Unless your fantasy league is similar to the current Nextel Cup standings, there are still more than a few good reasons to keep reworking your driver lineup with time running out on 2007. The final four-race dash to glory starts this weekend at Atlanta, one of the fastest tracks on the circuit, and any little tweak could make the difference in a tight-knit league. Obviously, Jimmie Johnson and Jeff Gordon will be garnering plenty of attention this week as they continue their battle for the title. But while they both have impressive records at Atlanta, it’s the hidden gems and the not so obvious picks that could help take your team to the next level this late in the season and help separate you from the rest of the pack.
So, which drivers will give you a run for glory at NASCAR’s Georgia gem, and which ones will leave you stuck smack in the middle of the drought instead? Read this week’s Picks ‘N’ Pans to find out who to start and who to sit this weekend.
Cami’s Race Rewind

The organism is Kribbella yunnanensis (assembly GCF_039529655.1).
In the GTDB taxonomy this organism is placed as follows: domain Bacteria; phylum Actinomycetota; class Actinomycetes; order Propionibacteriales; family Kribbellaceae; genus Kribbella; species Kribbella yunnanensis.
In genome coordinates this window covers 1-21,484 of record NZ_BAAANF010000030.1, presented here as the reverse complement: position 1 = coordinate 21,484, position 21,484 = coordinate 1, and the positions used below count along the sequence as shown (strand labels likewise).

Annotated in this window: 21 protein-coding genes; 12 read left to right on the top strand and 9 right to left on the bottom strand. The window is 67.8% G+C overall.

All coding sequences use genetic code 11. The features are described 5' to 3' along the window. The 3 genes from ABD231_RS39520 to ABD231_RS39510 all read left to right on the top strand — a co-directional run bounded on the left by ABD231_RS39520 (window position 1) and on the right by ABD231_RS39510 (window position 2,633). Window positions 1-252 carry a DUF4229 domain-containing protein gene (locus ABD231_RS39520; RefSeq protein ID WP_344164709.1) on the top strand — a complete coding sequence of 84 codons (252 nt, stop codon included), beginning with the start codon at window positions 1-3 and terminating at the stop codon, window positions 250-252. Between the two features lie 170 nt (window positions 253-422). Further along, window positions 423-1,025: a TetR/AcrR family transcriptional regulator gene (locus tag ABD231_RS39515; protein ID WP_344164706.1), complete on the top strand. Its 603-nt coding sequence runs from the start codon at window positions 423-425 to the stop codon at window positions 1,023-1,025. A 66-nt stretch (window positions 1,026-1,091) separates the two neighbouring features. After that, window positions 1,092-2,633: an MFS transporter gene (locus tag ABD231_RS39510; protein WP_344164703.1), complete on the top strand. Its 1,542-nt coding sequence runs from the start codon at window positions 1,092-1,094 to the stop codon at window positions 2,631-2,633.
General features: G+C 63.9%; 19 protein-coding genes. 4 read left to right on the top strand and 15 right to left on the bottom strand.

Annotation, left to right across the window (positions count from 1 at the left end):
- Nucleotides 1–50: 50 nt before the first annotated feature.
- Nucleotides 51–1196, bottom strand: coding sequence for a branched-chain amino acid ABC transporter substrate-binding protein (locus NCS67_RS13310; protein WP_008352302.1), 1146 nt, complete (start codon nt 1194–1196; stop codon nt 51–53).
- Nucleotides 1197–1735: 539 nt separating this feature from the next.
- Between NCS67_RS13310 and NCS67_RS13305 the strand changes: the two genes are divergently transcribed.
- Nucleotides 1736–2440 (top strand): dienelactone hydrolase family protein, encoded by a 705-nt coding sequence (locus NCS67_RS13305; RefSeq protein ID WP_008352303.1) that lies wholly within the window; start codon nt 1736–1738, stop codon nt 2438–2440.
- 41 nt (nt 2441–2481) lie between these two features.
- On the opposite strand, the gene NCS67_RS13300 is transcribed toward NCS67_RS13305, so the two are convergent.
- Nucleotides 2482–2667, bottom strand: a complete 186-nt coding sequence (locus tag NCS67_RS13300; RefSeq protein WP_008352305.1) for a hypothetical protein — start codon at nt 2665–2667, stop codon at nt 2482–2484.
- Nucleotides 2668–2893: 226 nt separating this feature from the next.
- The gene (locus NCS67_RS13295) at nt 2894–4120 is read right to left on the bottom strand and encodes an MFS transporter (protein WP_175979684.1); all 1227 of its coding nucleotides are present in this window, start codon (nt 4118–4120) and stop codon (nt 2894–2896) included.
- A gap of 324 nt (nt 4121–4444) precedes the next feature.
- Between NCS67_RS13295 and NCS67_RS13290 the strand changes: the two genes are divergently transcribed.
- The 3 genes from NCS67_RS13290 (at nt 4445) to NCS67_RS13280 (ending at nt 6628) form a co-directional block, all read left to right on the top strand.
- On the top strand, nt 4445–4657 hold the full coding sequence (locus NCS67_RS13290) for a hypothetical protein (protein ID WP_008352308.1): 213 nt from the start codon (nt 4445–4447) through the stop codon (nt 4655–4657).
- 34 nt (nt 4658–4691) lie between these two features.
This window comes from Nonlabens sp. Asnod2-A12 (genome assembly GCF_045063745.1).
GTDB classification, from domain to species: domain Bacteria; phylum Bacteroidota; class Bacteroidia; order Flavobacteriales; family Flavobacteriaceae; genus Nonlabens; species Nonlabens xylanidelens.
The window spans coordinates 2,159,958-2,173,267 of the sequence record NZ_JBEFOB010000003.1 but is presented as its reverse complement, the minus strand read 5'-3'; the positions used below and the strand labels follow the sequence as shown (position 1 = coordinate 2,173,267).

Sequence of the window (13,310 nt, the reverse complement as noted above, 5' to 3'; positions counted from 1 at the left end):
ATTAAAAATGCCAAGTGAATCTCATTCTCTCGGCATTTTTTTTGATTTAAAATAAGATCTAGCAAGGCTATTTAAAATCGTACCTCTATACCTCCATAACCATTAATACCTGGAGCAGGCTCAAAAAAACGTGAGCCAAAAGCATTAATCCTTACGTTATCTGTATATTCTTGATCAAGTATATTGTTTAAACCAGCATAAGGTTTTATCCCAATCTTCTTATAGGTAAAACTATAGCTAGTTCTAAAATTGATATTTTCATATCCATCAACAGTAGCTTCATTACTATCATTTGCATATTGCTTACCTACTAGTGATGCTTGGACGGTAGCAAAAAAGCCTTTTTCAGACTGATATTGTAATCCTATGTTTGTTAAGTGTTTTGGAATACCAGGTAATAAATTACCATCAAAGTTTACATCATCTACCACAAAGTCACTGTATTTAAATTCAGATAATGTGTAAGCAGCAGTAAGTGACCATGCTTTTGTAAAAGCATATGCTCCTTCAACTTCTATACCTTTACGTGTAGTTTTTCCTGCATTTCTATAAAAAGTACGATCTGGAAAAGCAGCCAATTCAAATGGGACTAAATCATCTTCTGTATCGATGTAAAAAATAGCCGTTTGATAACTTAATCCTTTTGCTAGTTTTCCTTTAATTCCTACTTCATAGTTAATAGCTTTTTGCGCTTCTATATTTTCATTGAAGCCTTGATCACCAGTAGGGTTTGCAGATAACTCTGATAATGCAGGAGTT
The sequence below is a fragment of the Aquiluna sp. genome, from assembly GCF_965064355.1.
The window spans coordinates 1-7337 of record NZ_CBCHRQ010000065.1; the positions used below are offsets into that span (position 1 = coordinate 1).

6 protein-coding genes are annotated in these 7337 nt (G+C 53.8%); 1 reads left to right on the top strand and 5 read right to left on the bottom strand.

Tony Stewart continued to stay in the headlines of the 2006 Chase, scoring his second playoff win in last year’s Bass Pro Shops 500. While Stewart wasn’t a title contender, that didn’t stop him from flexing his muscle and taking the checkered flag first, all but wrapping up 11th in the final standings with his fourth win of the season. Smoke dominated throughout – leading a race-high 146 laps – but did give up the lead to come in for four fresh tires late in the running. The loss of track position could have been disastrous for Stewart; instead, that proved to be the winning move by crew chief Greg Zipadelli, as the No. 20 car charged by Dale Earnhardt Jr. with 10 laps to go to take home the grizzly bear trophy. Johnson made his way by Junior late to finish second, with Matt Kenseth and Greg Biffle rounding out the top-five finishers. Back behind them, it was a tough day for three drivers already behind the 8-ball in the Chase. Kyle Busch spun early and finished 27th; Kasey Kahne took the blame for contact he made with David Stremme, which resulted in a 38th-place finish; and Mark Martin was caught up in a multi-car wreck and ended his day in 36th. None of the three would recover to contend for the title in ’06.